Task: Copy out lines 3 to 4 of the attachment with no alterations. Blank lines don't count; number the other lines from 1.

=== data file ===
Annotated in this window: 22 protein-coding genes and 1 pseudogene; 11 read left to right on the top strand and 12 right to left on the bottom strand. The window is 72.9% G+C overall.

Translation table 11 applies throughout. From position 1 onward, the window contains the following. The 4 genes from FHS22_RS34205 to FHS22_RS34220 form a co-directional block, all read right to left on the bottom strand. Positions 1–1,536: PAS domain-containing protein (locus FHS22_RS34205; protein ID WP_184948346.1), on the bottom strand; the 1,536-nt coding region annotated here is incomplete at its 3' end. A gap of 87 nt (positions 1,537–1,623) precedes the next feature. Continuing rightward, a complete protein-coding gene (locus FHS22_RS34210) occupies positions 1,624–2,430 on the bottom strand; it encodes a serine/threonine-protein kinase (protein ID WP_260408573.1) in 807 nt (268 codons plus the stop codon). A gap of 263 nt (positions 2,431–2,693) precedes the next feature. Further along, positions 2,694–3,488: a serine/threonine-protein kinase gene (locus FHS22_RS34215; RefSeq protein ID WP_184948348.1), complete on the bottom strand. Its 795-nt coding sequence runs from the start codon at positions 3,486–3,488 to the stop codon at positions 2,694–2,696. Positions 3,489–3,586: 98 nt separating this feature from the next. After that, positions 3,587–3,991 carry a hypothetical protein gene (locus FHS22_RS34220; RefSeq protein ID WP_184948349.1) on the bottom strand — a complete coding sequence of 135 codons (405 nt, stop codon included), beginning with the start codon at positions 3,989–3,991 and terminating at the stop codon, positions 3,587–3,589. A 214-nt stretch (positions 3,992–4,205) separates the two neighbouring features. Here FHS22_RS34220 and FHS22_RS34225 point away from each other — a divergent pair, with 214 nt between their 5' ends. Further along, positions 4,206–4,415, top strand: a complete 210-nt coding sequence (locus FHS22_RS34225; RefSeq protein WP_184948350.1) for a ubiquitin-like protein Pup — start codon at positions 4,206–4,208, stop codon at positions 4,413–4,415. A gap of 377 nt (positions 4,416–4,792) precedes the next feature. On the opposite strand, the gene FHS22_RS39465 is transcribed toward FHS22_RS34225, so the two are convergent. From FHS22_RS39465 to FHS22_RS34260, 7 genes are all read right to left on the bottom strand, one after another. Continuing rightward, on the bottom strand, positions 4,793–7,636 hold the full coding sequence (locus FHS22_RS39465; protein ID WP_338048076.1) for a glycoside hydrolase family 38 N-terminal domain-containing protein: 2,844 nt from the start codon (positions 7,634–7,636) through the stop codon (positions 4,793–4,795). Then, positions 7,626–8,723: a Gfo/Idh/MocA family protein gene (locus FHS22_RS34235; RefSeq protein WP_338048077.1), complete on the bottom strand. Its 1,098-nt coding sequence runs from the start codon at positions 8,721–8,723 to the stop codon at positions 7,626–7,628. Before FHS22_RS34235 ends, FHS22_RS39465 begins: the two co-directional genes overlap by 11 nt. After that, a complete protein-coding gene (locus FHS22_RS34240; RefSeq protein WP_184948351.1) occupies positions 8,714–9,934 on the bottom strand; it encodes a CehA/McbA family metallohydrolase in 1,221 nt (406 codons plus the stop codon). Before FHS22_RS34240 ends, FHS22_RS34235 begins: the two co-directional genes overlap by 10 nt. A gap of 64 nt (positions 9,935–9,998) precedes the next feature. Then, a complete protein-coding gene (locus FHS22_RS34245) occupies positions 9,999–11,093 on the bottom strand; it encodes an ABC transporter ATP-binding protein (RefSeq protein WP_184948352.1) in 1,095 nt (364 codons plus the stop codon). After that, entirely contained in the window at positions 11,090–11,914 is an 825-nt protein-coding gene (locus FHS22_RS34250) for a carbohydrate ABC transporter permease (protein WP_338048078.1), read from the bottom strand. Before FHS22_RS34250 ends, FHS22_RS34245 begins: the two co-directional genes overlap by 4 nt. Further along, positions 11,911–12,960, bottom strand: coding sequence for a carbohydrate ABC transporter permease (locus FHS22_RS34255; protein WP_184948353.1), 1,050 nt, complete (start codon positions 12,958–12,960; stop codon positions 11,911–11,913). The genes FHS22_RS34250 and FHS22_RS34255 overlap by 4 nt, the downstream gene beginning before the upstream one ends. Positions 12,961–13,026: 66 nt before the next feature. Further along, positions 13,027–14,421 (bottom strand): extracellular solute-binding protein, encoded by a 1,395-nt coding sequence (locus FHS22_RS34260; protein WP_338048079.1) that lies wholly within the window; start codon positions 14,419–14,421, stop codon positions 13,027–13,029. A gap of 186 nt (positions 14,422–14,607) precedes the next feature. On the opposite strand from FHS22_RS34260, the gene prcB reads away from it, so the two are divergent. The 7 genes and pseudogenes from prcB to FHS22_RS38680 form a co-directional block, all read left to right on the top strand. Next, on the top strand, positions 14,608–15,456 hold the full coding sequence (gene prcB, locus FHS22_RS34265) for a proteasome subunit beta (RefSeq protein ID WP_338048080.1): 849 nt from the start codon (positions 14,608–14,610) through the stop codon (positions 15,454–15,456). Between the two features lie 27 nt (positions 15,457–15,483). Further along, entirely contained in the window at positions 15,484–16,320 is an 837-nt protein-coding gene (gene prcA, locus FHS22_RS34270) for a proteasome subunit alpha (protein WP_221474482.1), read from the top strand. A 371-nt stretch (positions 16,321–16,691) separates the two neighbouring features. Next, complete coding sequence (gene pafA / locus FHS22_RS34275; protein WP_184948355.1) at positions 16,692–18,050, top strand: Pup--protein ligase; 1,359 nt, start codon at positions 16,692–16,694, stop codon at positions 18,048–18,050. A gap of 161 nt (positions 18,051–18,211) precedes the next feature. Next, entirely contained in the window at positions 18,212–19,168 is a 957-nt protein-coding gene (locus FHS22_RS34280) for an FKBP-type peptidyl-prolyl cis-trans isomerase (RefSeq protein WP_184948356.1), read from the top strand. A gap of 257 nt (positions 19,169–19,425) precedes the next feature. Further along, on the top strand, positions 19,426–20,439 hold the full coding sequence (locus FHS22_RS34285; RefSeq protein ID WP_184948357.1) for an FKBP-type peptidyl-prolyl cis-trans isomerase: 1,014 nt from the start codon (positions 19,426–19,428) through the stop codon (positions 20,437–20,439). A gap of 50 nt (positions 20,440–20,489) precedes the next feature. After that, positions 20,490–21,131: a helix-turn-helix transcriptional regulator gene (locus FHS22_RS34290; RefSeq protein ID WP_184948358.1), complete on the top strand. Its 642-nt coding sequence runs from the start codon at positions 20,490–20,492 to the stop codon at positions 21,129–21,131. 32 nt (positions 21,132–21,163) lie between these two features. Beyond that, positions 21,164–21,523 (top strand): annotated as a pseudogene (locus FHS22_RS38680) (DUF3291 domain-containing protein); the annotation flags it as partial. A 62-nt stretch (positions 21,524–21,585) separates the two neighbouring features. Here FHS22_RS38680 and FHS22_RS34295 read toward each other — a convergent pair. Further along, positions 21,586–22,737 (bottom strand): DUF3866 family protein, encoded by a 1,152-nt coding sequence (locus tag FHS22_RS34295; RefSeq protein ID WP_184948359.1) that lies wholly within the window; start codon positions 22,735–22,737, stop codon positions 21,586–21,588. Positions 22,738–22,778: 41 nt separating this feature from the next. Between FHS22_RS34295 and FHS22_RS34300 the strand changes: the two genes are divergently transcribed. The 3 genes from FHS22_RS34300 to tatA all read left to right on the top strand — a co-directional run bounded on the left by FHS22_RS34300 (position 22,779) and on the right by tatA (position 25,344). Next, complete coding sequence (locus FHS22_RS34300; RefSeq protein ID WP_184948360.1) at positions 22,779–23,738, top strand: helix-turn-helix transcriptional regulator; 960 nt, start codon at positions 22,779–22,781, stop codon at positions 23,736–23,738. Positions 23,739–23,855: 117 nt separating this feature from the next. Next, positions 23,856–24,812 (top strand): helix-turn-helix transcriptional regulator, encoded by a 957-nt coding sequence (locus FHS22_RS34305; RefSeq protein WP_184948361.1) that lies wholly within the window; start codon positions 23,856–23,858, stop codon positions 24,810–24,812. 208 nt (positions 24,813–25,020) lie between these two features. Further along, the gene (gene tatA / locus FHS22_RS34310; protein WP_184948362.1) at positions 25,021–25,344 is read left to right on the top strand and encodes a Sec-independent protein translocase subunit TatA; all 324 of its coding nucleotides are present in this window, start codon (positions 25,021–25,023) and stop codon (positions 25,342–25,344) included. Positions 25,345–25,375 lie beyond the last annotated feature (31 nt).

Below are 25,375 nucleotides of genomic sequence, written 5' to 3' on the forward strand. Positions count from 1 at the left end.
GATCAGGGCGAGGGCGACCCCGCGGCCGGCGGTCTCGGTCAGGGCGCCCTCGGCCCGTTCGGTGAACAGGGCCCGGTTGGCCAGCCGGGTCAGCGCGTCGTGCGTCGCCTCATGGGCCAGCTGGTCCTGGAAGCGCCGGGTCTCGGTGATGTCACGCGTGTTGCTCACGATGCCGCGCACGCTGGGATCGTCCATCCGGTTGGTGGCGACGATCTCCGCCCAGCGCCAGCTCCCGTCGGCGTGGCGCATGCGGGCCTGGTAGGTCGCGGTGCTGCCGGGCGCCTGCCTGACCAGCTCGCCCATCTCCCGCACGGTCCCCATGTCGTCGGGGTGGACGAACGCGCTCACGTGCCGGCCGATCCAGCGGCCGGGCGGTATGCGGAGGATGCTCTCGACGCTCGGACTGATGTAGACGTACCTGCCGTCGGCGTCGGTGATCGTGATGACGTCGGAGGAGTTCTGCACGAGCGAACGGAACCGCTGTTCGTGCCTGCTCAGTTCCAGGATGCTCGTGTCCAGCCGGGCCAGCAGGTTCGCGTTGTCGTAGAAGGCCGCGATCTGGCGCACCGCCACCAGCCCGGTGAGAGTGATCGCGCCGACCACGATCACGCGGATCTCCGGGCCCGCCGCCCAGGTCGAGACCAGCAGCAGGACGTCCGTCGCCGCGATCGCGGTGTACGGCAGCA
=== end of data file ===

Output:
Below are 25,375 nucleotides of genomic sequence, written 5' to 3' on the forward strand. Positions count from 1 at the left end.
GATCAGGGCGAGGGCGACCCCGCGGCCGGCGGTCTCGGTCAGGGCGCCCTCGGCCCGTTCGGTGAACAGGGCCCGGTTGGCCAGCCGGGTCAGCGCGTCGTGCGTCGCCTCATGGGCCAGCTGGTCCTGGAAGCGCCGGGTCTCGGTGATGTCACGCGTGTTGCTCACGATGCCGCGCACGCTGGGATCGTCCATCCGGTTGGTGGCGACGATCTCCGCCCAGCGCCAGCTCCCGTCGGCGTGGCGCATGCGGGCCTGGTAGGTCGCGGTGCTGCCGGGCGCCTGCCTGACCAGCTCGCCCATCTCCCGCACGGTCCCCATGTCGTCGGGGTGGACGAACGCGCTCACGTGCCGGCCGATCCAGCGGCCGGGCGGTATGCGGAGGATGCTCTCGACGCTCGGACTGATGTAGACGTACCTGCCGTCGGCGTCGGTGATCGTGATGACGTCGGAGGAGTTCTGCACGAGCGAACGGAACCGCTGTTCGTGCCTGCTCAGTTCCAGGATGCTCGTGTCCAGCCGGGCCAGCAGGTTCGCGTTGTCGTAGAAGGCCGCGATCTGGCGCACCGCCACCAGCCCGGTGAGAGTGATCGCGCCGACCACGATCACGCGGATCTCCGGGCCCGCCGCCCAGGTCGAGACCAGCAGCAGGACGTCCGTCGCCGCGATCGCGGTGTACGGCAGCA